The third theme encompasses new ways of seeing, defined broadly. That includes making the labor of the Pier more visible, investigating the media archeology of waste from the Pier, and focusing specifically on direct interaction. Though mini-exhibit spaces throughout the Pier bring together touchable objects for visitors, our conversations revealed a desire to push physicality in tours even further—intersections with more kinds of objects (for example, comparing the weights and other properties of various kinds of outputs from individual machines), materials (what can and can’t be used with different sorts of processes), and machines (including more details about not just how they work, but also how they sound and feel when in use). Questions about these types of sensory interactions led to conversations about pacing and rhythm; our collaborators suggested that tour guides deliberately build in pauses, both to allow participants to process what they are learning in and about the space, but also to establish a performative rhythm for the tours themselves. Discussions also arose about how to tell the stories of the lives of objects, and how to coherently articulate the complexity of inspiration.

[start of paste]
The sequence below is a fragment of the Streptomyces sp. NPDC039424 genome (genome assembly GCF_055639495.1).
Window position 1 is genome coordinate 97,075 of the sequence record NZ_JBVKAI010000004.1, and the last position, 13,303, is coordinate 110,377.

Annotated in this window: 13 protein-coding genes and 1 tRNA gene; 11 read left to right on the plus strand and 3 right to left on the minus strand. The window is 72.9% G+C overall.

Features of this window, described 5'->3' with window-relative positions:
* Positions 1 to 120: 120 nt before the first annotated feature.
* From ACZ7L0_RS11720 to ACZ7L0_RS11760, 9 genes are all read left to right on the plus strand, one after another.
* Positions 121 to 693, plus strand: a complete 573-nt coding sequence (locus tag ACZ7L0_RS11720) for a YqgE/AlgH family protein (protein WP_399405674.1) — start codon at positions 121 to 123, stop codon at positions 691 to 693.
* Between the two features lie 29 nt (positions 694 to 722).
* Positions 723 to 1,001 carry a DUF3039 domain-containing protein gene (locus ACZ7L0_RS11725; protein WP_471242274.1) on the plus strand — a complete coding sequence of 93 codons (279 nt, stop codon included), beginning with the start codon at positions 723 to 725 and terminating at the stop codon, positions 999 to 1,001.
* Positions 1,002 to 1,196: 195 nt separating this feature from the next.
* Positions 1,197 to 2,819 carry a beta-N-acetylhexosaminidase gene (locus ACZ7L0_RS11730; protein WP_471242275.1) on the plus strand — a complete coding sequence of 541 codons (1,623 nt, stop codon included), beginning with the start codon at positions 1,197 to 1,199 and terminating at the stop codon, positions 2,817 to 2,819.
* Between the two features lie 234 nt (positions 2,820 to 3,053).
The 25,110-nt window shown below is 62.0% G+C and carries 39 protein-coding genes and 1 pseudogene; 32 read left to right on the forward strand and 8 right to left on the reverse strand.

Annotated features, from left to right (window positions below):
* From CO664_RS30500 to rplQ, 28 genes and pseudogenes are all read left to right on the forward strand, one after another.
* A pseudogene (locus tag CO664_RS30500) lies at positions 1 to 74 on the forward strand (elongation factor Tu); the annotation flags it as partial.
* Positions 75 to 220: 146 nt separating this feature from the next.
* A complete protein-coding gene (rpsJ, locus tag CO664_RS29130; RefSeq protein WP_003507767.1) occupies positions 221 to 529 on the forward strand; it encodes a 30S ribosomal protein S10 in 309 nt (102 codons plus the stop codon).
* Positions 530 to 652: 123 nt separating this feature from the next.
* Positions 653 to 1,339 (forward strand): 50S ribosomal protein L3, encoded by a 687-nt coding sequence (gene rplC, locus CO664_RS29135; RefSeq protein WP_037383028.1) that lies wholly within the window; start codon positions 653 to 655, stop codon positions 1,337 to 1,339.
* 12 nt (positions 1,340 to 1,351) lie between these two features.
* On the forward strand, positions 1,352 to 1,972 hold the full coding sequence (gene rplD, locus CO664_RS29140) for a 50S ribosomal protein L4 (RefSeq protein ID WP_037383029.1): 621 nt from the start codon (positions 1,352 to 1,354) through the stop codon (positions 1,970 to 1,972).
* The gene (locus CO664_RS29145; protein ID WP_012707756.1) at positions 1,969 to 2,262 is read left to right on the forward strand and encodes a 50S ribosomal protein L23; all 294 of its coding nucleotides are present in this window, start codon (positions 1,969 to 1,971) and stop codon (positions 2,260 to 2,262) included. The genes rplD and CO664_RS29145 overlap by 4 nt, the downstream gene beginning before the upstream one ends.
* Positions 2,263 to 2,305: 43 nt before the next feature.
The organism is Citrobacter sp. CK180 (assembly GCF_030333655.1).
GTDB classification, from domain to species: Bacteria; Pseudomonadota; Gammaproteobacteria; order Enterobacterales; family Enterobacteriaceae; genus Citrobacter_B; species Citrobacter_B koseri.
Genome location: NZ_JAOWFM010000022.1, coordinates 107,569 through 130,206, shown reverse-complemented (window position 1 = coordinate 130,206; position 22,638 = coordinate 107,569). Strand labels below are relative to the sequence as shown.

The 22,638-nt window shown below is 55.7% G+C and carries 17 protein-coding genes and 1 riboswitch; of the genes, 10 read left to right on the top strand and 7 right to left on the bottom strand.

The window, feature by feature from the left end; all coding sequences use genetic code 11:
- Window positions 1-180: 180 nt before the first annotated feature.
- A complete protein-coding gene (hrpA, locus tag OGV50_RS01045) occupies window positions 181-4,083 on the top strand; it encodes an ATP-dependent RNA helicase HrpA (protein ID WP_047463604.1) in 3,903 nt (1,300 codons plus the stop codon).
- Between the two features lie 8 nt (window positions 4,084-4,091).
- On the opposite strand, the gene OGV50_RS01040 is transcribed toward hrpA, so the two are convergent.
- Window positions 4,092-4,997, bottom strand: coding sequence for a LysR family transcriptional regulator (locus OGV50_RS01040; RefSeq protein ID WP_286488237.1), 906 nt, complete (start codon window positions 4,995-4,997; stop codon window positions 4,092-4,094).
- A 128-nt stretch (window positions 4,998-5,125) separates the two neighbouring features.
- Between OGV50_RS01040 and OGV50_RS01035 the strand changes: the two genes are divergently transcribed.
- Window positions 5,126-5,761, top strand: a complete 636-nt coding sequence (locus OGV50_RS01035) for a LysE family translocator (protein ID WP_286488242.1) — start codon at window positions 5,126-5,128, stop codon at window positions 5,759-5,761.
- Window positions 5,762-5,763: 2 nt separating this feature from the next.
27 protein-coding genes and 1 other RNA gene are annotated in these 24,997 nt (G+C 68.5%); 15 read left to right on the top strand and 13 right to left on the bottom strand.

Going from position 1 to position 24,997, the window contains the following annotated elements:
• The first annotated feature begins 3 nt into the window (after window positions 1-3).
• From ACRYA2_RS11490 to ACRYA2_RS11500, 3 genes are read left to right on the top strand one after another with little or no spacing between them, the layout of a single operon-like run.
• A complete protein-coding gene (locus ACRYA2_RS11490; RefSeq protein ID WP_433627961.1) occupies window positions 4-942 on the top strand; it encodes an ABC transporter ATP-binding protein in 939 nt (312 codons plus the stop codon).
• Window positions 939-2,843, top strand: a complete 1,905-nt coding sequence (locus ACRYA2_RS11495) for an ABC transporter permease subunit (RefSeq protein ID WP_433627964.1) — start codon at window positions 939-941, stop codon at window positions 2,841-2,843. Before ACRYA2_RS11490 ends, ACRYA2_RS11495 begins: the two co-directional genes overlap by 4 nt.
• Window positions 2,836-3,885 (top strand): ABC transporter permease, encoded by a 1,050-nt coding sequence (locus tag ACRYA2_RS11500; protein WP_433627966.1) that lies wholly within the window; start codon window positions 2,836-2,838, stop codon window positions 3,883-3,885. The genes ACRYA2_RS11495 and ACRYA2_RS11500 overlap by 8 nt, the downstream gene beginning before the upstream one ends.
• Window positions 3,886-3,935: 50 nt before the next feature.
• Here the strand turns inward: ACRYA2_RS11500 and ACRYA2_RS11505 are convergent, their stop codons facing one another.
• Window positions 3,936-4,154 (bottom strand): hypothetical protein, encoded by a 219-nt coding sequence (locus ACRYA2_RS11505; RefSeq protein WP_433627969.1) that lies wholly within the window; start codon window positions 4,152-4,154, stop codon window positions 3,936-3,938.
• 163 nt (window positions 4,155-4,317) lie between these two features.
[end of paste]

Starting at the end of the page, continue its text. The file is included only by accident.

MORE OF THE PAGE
Our conversations and investigations confirmed that no single overarching approach or narrative can accurately capture the experiences of the Pier. By creating a deliberate program of tours that could address a range of specific themes, through the use of a variety of tactics, we concluded that we could more evocatively weave together a sense of the life of Pier 9.